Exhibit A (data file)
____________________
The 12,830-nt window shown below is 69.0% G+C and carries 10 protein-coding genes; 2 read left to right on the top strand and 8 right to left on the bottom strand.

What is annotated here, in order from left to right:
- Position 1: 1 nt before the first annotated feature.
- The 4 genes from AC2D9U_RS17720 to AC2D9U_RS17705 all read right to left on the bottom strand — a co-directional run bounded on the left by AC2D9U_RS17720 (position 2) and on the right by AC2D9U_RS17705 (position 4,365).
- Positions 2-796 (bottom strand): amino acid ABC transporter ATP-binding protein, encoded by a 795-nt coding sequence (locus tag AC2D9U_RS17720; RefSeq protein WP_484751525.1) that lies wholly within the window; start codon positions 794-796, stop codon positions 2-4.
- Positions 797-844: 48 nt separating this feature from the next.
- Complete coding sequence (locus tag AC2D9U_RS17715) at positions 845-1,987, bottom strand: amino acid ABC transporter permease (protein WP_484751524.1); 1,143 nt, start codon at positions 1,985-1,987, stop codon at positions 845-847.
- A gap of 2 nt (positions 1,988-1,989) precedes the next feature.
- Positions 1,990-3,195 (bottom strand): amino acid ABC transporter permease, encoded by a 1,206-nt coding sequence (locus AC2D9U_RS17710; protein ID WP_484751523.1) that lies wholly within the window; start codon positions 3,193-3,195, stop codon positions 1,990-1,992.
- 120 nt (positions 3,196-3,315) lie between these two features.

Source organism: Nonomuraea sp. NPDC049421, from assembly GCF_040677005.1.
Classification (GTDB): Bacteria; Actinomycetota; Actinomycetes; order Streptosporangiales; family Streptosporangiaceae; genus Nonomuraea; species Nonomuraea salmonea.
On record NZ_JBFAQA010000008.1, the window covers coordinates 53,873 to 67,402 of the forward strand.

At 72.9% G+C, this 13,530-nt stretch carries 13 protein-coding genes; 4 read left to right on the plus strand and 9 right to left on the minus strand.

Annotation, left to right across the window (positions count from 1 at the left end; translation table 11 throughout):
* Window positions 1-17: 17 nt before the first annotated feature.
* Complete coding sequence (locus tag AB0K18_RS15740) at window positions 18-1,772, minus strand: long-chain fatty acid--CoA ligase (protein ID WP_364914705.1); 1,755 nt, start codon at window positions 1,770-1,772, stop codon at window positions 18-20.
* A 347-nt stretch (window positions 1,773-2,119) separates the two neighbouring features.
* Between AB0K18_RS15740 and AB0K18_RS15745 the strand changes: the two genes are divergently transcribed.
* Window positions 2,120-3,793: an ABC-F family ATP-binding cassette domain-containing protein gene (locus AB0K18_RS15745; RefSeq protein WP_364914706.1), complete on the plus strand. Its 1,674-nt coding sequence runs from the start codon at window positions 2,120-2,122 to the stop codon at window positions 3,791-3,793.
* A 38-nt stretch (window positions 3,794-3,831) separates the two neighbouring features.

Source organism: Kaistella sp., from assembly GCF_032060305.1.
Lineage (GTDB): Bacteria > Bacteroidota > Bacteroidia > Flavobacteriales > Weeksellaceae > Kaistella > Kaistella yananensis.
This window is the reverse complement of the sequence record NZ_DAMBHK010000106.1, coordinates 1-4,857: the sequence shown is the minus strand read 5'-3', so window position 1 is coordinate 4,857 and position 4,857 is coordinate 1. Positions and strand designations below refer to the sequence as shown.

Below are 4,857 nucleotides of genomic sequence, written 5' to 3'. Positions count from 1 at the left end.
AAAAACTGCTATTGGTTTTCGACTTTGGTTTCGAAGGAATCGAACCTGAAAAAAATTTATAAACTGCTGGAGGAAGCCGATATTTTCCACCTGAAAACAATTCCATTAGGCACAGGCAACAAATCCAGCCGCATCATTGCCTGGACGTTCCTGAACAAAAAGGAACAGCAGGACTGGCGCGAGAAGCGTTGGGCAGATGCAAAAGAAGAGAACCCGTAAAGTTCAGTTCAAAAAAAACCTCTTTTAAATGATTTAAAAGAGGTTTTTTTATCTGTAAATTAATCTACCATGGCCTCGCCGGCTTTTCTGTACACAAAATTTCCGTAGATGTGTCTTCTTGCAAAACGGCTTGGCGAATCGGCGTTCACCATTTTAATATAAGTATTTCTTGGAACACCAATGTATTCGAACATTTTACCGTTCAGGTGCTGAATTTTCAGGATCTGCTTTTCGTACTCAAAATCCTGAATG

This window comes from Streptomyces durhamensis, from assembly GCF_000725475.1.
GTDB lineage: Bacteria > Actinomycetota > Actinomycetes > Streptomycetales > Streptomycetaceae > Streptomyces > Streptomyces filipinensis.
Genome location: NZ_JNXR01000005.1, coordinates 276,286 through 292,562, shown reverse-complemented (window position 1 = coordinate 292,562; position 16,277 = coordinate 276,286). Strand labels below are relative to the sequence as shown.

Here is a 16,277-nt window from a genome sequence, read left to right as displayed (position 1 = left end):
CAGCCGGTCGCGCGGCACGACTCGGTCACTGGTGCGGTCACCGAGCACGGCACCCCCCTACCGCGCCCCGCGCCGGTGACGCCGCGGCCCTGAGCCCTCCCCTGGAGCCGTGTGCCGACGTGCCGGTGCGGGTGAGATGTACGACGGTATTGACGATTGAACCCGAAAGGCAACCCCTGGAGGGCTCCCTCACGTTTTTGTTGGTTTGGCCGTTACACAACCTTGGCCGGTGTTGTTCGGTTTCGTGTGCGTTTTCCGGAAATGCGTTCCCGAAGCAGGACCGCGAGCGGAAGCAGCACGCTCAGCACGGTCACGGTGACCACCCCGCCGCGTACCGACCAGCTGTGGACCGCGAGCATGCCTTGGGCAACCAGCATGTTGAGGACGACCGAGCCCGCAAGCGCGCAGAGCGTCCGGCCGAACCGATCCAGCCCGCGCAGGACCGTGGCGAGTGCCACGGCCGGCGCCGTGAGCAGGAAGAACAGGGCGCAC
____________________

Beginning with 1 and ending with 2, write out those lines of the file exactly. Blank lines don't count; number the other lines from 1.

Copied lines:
The 12,830-nt window shown below is 69.0% G+C and carries 10 protein-coding genes; 2 read left to right on the top strand and 8 right to left on the bottom strand.

What is annotated here, in order from left to right: